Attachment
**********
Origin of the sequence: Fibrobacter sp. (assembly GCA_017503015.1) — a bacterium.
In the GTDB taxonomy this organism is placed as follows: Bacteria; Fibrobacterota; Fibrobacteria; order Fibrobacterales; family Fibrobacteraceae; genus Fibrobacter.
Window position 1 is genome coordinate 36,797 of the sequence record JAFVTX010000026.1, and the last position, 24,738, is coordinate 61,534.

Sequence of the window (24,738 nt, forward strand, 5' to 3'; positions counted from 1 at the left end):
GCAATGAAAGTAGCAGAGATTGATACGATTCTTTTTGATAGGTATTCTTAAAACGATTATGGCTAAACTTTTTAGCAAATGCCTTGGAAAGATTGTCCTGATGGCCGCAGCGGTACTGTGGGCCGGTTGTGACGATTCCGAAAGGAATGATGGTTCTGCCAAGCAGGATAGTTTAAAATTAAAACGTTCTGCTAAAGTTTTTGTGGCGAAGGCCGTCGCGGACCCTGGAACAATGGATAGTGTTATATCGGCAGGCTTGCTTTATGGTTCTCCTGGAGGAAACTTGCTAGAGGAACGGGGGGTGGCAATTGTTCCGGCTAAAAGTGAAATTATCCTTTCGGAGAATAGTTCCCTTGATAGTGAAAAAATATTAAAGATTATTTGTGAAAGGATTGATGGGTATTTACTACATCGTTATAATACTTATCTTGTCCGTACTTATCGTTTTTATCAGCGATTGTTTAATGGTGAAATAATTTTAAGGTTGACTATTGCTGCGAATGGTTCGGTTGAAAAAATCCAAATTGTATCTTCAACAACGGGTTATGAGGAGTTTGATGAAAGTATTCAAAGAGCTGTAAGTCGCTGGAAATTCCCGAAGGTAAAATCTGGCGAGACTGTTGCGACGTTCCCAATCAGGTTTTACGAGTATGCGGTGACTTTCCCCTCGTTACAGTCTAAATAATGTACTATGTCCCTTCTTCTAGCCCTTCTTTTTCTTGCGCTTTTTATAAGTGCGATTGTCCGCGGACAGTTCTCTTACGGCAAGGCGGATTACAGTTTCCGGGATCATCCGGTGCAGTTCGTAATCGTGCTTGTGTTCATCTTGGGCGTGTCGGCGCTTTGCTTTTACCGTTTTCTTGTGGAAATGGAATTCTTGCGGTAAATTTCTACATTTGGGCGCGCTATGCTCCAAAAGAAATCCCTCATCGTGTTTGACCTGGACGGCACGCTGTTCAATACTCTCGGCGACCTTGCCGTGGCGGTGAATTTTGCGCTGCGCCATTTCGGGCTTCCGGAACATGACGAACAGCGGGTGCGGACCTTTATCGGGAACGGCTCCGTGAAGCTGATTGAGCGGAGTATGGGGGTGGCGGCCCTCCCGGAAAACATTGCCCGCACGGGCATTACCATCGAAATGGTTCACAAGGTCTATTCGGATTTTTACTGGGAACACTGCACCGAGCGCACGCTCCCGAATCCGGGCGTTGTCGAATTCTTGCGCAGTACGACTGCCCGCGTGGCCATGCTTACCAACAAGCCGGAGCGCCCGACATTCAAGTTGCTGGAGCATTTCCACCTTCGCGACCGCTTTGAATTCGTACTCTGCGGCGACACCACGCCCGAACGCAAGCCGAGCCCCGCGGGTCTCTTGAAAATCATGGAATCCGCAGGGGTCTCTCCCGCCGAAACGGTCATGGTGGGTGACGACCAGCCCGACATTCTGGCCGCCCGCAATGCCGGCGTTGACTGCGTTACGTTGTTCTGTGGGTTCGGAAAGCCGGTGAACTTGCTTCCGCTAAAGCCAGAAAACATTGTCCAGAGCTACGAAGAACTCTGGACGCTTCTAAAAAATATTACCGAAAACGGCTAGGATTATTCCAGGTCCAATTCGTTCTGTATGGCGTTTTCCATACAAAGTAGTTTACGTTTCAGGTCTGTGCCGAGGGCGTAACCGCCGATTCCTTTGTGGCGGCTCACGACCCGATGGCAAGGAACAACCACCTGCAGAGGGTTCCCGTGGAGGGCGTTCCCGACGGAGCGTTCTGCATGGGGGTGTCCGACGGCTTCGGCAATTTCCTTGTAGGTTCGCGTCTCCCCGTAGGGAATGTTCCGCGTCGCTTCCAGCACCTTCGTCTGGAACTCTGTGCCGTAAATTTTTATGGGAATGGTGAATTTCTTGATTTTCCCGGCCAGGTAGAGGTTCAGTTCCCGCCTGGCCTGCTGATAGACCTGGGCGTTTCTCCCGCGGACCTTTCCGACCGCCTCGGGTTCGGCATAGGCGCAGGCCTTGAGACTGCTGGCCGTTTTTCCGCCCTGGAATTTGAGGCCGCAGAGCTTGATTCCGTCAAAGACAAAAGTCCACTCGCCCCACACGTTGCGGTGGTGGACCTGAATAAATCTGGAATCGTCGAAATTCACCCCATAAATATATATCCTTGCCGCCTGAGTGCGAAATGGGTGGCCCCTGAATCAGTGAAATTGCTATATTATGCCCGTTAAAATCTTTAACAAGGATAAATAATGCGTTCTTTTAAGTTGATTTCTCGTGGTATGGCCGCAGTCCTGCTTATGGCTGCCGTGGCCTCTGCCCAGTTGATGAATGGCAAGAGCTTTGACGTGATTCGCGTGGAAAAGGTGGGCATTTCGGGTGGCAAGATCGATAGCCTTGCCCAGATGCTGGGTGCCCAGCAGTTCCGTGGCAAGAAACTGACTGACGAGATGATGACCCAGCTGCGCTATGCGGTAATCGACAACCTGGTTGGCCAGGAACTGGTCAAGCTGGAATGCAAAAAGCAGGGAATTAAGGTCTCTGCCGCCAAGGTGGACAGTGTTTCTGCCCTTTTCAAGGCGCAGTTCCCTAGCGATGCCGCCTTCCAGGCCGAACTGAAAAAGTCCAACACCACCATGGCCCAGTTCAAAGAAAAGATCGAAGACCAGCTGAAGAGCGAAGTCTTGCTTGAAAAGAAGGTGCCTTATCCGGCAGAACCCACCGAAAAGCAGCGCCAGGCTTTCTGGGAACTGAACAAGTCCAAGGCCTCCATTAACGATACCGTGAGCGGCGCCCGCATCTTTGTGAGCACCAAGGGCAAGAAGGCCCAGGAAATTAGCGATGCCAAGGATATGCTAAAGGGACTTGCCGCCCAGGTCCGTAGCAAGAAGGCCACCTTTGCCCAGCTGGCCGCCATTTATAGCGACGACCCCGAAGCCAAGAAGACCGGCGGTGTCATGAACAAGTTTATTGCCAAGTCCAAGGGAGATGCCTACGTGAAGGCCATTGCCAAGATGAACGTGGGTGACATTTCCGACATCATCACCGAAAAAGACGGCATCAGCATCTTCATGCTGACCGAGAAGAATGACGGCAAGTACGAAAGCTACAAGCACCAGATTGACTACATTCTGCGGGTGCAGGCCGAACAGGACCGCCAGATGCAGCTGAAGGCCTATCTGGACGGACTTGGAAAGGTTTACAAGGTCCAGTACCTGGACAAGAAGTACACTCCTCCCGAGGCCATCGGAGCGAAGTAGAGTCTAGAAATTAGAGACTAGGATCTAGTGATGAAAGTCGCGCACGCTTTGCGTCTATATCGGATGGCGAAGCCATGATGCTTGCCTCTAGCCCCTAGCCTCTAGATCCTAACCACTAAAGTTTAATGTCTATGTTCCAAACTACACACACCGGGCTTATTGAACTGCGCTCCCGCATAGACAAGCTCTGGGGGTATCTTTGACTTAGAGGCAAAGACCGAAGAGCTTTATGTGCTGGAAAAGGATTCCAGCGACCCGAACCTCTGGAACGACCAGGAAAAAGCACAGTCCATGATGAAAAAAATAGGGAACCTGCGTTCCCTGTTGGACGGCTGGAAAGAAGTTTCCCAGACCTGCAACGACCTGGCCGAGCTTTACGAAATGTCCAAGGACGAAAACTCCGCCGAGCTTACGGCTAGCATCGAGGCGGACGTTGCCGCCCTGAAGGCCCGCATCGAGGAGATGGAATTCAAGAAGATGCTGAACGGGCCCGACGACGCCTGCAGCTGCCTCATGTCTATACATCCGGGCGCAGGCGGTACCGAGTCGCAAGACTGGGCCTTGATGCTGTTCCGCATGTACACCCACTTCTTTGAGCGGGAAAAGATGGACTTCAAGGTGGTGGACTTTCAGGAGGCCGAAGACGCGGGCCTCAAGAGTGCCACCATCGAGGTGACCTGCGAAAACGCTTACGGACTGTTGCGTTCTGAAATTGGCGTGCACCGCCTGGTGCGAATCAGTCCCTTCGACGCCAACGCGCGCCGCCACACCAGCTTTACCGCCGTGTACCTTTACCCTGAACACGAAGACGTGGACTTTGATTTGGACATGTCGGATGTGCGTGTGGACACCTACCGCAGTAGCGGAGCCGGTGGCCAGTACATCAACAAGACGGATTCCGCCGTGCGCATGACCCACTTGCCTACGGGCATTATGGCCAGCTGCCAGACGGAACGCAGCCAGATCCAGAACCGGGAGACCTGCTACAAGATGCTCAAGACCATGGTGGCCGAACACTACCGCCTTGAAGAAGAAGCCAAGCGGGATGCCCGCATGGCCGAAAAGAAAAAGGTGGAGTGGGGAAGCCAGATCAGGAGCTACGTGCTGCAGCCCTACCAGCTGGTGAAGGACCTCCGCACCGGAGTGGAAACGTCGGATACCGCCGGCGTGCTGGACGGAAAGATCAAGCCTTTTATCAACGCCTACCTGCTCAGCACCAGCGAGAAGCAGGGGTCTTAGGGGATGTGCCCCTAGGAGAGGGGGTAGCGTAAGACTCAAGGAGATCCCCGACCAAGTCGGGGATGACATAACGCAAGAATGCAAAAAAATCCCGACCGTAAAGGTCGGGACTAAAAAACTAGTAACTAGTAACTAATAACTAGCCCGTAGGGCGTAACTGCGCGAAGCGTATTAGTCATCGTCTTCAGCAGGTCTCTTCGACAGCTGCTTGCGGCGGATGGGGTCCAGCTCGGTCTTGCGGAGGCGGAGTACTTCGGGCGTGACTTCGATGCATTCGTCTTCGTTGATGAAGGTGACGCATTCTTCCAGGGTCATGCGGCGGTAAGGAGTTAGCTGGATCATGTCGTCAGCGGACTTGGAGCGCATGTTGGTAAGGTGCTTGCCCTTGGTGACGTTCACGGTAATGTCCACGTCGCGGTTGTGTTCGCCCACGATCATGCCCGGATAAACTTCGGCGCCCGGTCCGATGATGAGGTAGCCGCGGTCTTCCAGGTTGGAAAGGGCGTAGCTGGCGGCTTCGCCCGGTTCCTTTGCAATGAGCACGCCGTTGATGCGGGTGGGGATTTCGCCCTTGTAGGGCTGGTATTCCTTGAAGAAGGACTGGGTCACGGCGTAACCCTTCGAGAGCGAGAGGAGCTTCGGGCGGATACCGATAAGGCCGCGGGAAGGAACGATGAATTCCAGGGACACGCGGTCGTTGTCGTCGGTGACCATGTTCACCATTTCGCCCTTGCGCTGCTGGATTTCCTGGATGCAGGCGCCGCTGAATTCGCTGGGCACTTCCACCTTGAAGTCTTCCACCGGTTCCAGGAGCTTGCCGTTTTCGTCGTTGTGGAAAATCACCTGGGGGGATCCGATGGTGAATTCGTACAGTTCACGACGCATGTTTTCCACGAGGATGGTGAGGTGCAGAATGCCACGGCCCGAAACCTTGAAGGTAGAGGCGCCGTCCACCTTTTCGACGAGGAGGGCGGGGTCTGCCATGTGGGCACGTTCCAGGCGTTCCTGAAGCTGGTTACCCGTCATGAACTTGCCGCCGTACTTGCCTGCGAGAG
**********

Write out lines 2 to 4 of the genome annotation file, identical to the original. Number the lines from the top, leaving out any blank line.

In the GTDB taxonomy this organism is placed as follows: Bacteria; Fibrobacterota; Fibrobacteria; order Fibrobacterales; family Fibrobacteraceae; genus Fibrobacter.
Window position 1 is genome coordinate 36,797 of the sequence record JAFVTX010000026.1, and the last position, 24,738, is coordinate 61,534.

Sequence of the window (24,738 nt, forward strand, 5' to 3'; positions counted from 1 at the left end):